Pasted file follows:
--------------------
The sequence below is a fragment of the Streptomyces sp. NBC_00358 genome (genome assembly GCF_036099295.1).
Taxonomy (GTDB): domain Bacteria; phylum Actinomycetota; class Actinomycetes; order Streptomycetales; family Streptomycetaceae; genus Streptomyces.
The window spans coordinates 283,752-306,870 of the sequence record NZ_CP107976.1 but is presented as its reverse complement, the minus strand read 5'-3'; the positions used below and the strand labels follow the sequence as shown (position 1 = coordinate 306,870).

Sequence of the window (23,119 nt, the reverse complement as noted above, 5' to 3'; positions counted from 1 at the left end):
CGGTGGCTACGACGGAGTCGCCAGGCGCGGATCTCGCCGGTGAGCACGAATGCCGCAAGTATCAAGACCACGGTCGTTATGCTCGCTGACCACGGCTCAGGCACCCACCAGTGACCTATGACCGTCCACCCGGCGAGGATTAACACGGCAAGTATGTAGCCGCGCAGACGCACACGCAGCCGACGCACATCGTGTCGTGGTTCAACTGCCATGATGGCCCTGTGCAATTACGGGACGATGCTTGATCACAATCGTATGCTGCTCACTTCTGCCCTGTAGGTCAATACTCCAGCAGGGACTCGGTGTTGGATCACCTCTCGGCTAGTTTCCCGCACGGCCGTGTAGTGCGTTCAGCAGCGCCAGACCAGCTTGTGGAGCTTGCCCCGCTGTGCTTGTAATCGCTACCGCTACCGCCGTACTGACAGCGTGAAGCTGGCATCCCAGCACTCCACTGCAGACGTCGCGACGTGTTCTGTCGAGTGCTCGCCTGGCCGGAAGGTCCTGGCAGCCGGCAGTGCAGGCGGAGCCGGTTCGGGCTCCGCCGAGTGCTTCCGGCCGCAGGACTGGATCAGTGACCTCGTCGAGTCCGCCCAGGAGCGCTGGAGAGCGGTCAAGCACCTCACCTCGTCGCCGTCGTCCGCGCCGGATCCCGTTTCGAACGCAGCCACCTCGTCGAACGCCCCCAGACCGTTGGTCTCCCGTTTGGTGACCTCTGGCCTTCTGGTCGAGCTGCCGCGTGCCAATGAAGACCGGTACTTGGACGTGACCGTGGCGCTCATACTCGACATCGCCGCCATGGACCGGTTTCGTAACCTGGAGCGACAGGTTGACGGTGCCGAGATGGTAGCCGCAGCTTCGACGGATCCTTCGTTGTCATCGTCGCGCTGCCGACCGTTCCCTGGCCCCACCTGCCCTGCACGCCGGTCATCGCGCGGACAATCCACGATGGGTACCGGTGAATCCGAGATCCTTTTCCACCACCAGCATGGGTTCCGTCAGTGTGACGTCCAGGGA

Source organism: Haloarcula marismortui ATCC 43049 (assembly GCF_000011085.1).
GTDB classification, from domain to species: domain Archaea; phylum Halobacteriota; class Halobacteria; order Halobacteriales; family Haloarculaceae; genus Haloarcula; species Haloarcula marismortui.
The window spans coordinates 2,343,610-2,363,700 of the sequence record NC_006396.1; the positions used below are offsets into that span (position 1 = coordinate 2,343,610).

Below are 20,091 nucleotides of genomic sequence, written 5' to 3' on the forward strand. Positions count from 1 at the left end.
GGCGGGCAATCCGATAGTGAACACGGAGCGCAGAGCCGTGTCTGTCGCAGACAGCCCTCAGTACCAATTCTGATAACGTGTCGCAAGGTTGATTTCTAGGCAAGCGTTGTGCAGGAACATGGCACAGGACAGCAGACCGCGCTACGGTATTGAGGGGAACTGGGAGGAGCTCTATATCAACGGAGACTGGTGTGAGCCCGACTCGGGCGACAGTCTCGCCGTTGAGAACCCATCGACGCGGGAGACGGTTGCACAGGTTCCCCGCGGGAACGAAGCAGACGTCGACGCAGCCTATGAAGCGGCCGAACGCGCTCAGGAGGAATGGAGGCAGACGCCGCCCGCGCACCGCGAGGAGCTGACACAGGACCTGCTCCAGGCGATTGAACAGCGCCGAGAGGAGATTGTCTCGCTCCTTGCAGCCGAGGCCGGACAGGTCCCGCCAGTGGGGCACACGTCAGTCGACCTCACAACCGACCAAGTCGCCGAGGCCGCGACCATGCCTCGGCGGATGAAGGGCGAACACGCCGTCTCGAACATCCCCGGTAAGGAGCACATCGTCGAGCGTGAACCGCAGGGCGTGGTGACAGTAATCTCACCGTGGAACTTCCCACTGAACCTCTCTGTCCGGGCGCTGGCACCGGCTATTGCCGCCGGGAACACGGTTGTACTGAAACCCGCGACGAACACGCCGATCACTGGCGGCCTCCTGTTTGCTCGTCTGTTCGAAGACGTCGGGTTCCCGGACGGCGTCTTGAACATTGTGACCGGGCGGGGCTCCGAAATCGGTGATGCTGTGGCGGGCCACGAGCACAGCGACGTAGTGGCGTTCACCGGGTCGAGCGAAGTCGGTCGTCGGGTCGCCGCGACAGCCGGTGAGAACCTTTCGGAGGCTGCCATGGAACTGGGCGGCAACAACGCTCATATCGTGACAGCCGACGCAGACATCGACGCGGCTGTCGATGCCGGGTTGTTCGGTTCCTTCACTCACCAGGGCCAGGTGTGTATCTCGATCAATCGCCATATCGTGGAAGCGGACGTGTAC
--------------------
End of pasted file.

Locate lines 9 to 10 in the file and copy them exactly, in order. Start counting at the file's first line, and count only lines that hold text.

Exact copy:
Below are 20,091 nucleotides of genomic sequence, written 5' to 3' on the forward strand. Positions count from 1 at the left end.
GGCGGGCAATCCGATAGTGAACACGGAGCGCAGAGCCGTGTCTGTCGCAGACAGCCCTCAGTACCAATTCTGATAACGTGTCGCAAGGTTGATTTCTAGGCAAGCGTTGTGCAGGAACATGGCACAGGACAGCAGACCGCGCTACGGTATTGAGGGGAACTGGGAGGAGCTCTATATCAACGGAGACTGGTGTGAGCCCGACTCGGGCGACAGTCTCGCCGTTGAGAACCCATCGACGCGGGAGACGGTTGCACAGGTTCCCCGCGGGAACGAAGCAGACGTCGACGCAGCCTATGAAGCGGCCGAACGCGCTCAGGAGGAATGGAGGCAGACGCCGCCCGCGCACCGCGAGGAGCTGACACAGGACCTGCTCCAGGCGATTGAACAGCGCCGAGAGGAGATTGTCTCGCTCCTTGCAGCCGAGGCCGGACAGGTCCCGCCAGTGGGGCACACGTCAGTCGACCTCACAACCGACCAAGTCGCCGAGGCCGCGACCATGCCTCGGCGGATGAAGGGCGAACACGCCGTCTCGAACATCCCCGGTAAGGAGCACATCGTCGAGCGTGAACCGCAGGGCGTGGTGACAGTAATCTCACCGTGGAACTTCCCACTGAACCTCTCTGTCCGGGCGCTGGCACCGGCTATTGCCGCCGGGAACACGGTTGTACTGAAACCCGCGACGAACACGCCGATCACTGGCGGCCTCCTGTTTGCTCGTCTGTTCGAAGACGTCGGGTTCCCGGACGGCGTCTTGAACATTGTGACCGGGCGGGGCTCCGAAATCGGTGATGCTGTGGCGGGCCACGAGCACAGCGACGTAGTGGCGTTCACCGGGTCGAGCGAAGTCGGTCGTCGGGTCGCCGCGACAGCCGGTGAGAACCTTTCGGAGGCTGCCATGGAACTGGGCGGCAACAACGCTCATATCGTGACAGCCGACGCAGACATCGACGCGGCTGTCGATGCCGGGTTGTTCGGTTCCTTCACTCACCAGGGCCAGGTGTGTATCTCGATCAATCGCCATATCGTGGAAGCGGACGTGTAC